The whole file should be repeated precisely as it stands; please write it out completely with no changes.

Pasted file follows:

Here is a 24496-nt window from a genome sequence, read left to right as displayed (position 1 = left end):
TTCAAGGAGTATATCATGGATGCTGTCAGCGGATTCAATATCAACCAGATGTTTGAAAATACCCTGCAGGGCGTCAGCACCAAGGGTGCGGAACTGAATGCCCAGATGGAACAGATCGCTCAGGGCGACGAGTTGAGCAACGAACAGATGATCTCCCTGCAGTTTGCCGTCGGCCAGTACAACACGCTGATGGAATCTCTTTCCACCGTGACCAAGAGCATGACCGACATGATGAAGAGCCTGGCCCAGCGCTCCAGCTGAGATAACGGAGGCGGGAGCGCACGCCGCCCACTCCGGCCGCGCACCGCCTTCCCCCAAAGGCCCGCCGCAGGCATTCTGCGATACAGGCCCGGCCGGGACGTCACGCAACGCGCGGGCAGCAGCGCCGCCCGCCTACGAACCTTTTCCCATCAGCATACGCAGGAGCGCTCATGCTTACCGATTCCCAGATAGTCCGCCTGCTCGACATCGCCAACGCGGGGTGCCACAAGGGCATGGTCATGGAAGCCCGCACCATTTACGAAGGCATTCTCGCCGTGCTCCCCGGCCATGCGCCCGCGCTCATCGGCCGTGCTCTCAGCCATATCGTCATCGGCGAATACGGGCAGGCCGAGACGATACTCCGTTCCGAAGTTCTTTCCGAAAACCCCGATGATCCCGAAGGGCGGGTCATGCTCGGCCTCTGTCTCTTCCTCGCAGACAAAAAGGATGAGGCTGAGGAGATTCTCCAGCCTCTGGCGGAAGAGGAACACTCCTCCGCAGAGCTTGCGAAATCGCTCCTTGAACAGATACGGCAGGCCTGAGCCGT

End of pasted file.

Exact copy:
Here is a 24496-nt window from a genome sequence, read left to right as displayed (position 1 = left end):
TTCAAGGAGTATATCATGGATGCTGTCAGCGGATTCAATATCAACCAGATGTTTGAAAATACCCTGCAGGGCGTCAGCACCAAGGGTGCGGAACTGAATGCCCAGATGGAACAGATCGCTCAGGGCGACGAGTTGAGCAACGAACAGATGATCTCCCTGCAGTTTGCCGTCGGCCAGTACAACACGCTGATGGAATCTCTTTCCACCGTGACCAAGAGCATGACCGACATGATGAAGAGCCTGGCCCAGCGCTCCAGCTGAGATAACGGAGGCGGGAGCGCACGCCGCCCACTCCGGCCGCGCACCGCCTTCCCCCAAAGGCCCGCCGCAGGCATTCTGCGATACAGGCCCGGCCGGGACGTCACGCAACGCGCGGGCAGCAGCGCCGCCCGCCTACGAACCTTTTCCCATCAGCATACGCAGGAGCGCTCATGCTTACCGATTCCCAGATAGTCCGCCTGCTCGACATCGCCAACGCGGGGTGCCACAAGGGCATGGTCATGGAAGCCCGCACCATTTACGAAGGCATTCTCGCCGTGCTCCCCGGCCATGCGCCCGCGCTCATCGGCCGTGCTCTCAGCCATATCGTCATCGGCGAATACGGGCAGGCCGAGACGATACTCCGTTCCGAAGTTCTTTCCGAAAACCCCGATGATCCCGAAGGGCGGGTCATGCTCGGCCTCTGTCTCTTCCTCGCAGACAAAAAGGATGAGGCTGAGGAGATTCTCCAGCCTCTGGCGGAAGAGGAACACTCCTCCGCAGAGCTTGCGAAATCGCTCCTTGAACAGATACGGCAGGCCTGAGCCGT